Allogeneic hematopoietic cell transplantation (HCT) is a complex treatment for several hematological disease groups, including many types of cancer. These cells can be derived from bone marrow and umbilical cord blood. Donors for these treatments has become increasingly more common and has resulted in the creation of many HCT centers.
In order to distinguish excellence between these centers, two voluntary center-accrediting organizations, the Foundation for the Accreditation of Cellular Therapy (FACT) and core Clinical Trial Network certification (CTN), assess patient care in each facility and give appropriate accreditations, should they apply.
In a recent study conducted by Schelomo Marmor, PhD, M.P.H., from University of Minnesota Department of Surgery, Marmor assessed if these accreditations improved clinical care and survival for HCT, a complex treatment viable for several hematological disease groups.
By using the 2008-2010 Center for International Blood & Marrow Transplant Research data, Dr. Marmor and colleagues stratified centers into three different categories: non-FACT centers, FACT-only centers and FACT and CTN centers. They then analyzed the risk of each patient and correlated patient survival characteristics with center accreditation.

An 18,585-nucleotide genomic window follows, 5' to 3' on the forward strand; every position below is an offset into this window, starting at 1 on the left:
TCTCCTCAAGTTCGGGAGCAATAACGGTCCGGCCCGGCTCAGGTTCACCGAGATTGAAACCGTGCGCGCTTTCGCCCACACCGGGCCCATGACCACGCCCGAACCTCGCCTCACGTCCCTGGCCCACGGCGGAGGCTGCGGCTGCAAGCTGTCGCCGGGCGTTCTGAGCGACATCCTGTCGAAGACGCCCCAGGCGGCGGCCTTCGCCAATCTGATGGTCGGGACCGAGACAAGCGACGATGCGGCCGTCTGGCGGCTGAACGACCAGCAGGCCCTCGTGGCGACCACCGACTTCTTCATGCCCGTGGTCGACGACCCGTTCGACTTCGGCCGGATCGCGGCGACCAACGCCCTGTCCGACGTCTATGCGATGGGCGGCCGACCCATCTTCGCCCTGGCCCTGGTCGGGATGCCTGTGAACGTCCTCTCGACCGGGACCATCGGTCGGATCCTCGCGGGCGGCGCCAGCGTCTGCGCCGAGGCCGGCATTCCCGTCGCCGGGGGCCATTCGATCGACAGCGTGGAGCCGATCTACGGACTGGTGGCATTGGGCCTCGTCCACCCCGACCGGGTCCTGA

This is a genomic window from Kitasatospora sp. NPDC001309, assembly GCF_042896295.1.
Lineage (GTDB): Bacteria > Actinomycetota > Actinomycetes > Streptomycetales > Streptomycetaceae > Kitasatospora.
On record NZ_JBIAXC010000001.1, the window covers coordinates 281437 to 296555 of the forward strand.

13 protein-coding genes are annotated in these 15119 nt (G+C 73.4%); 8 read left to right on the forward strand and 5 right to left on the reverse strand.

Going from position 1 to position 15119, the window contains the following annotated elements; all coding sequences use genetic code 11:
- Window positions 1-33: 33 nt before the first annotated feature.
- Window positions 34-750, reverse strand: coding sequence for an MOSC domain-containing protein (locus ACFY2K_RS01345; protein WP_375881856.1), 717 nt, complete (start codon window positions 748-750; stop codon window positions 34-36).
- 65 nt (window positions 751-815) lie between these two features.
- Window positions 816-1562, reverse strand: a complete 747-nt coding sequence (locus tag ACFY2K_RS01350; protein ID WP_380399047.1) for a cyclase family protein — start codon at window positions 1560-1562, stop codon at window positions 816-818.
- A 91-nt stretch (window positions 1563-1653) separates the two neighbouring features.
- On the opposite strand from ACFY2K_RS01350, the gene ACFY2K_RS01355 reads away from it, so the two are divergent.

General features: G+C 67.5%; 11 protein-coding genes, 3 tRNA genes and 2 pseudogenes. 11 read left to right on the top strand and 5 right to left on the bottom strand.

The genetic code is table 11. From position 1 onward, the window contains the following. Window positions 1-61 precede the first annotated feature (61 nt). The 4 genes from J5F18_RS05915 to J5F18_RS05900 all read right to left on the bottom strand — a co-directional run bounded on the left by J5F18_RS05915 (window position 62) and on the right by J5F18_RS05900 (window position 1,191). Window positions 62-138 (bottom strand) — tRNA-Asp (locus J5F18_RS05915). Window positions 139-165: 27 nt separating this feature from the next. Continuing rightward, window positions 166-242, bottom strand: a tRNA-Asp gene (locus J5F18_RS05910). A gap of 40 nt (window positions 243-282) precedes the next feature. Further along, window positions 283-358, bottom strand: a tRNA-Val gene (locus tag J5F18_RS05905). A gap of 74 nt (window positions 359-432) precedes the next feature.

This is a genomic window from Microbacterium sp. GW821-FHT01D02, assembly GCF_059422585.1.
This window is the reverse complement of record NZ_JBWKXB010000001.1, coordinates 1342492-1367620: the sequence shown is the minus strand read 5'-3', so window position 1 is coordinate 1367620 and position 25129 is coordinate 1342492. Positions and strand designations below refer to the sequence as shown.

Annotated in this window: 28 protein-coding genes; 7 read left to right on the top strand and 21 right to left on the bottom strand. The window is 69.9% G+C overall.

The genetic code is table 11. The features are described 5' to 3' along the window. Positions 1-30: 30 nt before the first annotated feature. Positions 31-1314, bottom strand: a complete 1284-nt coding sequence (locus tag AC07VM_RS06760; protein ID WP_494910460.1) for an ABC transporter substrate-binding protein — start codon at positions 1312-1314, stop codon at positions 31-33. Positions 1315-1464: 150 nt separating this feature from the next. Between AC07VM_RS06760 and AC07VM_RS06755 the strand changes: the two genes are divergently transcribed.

Marmor concluded that when an accredited center treats a more complex patient, they perform better. However, when non-complex patients are treated FACT and non-FACT centers perform similarly.
“Foundation for the Accreditation of Cellular Therapy (FACT) accreditation alone is not sensitive enough as an indicator to differentiate transplant centers. We believe that FACT care processes have been standardized, routinized and disseminated to the point that the learning and improvement that derives from higher volume and FACT accreditation alone is no longer a major factor. FACT/CTN certified centers are now the new superior for the more complex patient,” said Marmor.
Marmor says there is an explanation as to why FACT/CTN is now the new superior.
“We attribute FACT/CTN superiority to the higher levels of collaboration between researchers and doctors,”Marmor said.
Based off these results, we now see a general obligation for collaboration, which in turn leads to higher performance. As a FACT-certified center, the AHC can use this data to continue supporting cross center collaboration in regards to all types of treatment, including HCT.